Traditional ‘ensalada malagueña’ with cod, olives, potatoes and oranges. SUR
A traditional salad, with cod and orange, named after Malaga

A traditional salad, with cod and orange, named after Malaga

This simple and delicious dish exemplifies local cuisine, bridging the gap between the sea and the vegetable garden

Carmen Alcaraz

Friday, 8 September 2023, 13:29


Although they are often so integrated into our culture that we hardly even notice the connection, there are a large number of dishes and products that have a specific place as part of their name. An identifer that is often not much more than a popular attribution rather than native to the place in question. Russian salad, York ham, Manchego cheese and Neapolitan ice cream are just a few examples.

Ensalada malagueña

Malaga has its own signature dish, the ‘ensalada malagueña’ (Malaga salad). This simple and delicious recipe exemplifies the local cuisine, bridging the gap between the sea and the countryside, combining elements from the coast (even if cod isn’t a local species) with produce from the vegetable garden. Humble ingredients like potatoes, oranges, spring onions, Aloreña olives, and parsley come together, and the addition of cod adds depth and a unique identity to the dish.

In different locations in the province, it is customary to include additional ingredients or substitutions, modifying the names of these dishes. For example, there’s the ‘salmorejo de invierno’ from Cuevas de San Marcos, made with purple carrots, spring onions, oranges, and cod; the ‘ensalada arriera’ from Torrox, which includes tomatoes, oranges, potatoes, onions, and olives; or the ‘pío antequerano’, similar to the ‘ensalada malagueña’ but without potatoes. This regional diversity adds a rich tapestry of flavours to traditional recipes.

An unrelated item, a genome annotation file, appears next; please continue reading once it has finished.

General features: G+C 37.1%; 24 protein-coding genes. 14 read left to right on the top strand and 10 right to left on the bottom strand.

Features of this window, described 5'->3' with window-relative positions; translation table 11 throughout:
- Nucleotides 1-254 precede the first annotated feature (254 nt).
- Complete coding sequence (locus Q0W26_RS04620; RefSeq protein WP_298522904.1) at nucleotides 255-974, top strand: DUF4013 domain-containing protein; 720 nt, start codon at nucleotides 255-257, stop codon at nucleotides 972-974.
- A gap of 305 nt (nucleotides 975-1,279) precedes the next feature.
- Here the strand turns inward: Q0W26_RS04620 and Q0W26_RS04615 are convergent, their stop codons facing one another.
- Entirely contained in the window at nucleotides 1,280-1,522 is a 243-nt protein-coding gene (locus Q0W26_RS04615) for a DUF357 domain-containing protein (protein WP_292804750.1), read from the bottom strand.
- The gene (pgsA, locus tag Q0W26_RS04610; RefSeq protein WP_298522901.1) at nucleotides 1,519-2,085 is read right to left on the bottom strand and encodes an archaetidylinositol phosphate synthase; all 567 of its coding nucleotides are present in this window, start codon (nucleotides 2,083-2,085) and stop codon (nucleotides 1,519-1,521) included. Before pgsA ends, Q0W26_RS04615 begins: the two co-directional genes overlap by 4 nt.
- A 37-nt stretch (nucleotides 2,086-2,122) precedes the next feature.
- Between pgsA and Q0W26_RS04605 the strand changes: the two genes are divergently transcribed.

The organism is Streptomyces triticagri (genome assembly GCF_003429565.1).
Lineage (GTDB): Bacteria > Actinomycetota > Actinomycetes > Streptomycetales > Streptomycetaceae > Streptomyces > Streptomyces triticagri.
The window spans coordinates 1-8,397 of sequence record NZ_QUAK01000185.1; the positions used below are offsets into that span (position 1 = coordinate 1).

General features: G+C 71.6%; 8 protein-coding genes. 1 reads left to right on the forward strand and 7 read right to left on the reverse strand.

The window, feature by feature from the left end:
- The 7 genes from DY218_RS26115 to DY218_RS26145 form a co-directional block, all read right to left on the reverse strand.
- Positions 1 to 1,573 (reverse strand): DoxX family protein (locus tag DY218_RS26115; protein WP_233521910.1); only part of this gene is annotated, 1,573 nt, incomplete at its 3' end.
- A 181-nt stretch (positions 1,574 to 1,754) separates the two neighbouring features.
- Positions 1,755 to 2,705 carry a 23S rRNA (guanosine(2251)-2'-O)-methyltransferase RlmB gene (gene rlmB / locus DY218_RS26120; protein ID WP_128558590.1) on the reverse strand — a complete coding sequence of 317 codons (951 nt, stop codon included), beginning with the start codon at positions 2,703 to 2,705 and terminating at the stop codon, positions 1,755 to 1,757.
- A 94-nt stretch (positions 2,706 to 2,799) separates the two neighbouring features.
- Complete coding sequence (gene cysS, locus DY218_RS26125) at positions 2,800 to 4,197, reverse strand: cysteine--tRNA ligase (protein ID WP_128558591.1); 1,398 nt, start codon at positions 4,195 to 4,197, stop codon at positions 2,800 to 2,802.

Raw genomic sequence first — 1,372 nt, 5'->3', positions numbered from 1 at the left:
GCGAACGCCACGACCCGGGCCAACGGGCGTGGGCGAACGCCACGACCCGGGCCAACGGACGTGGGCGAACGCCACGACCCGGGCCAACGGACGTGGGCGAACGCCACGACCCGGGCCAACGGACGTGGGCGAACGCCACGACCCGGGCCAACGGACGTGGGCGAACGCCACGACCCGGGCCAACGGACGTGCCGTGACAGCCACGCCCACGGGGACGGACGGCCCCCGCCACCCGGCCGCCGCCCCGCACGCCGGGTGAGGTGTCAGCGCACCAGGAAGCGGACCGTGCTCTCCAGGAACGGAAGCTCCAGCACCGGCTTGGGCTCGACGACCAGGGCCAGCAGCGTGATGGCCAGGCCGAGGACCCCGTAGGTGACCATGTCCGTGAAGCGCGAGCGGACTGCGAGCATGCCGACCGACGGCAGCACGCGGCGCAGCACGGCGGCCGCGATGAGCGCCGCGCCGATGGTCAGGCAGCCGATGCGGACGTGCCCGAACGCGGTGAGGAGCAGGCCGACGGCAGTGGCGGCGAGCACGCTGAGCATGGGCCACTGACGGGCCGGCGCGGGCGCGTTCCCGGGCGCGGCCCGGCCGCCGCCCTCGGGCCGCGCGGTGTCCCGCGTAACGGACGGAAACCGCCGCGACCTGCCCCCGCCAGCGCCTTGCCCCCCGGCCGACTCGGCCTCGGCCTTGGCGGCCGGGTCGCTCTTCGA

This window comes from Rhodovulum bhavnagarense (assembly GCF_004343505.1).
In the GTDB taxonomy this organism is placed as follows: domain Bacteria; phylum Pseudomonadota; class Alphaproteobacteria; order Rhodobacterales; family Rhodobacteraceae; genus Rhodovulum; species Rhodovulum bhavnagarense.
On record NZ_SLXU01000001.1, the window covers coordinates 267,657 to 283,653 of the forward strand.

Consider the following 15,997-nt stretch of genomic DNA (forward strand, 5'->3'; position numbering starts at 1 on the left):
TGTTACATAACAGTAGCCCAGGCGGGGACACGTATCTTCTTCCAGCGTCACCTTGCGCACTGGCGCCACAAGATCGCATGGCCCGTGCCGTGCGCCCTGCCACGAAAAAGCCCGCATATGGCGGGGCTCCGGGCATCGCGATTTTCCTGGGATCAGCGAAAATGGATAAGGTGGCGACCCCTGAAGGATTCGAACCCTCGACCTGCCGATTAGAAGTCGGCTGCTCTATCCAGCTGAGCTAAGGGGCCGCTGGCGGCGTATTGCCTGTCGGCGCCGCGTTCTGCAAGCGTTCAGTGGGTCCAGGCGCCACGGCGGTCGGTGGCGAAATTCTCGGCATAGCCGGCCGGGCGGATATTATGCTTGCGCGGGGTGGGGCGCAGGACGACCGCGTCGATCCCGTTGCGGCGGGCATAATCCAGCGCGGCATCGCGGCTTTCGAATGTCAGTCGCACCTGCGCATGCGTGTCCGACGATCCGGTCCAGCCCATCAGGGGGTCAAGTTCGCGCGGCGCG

In some areas, they add tomatoes, black olives or use tuna instead of cod. If using cod, the salted fish is soaked first to remove the salt (the most traditional method), or it can be used fresh and grilled, or even smoked.

Some people incorporate their own twist into the dressing, and everyone adds their unique touch to the cooking point of the potatoes.

Another characteristic of the ‘ensalada malagueña’ is that, despite being a traditional dish, it is still widely enjoyed in many homes, often as a main course, throughout the year. It can be served either lukewarm or cold, always dressed with extra virgin olive oil.


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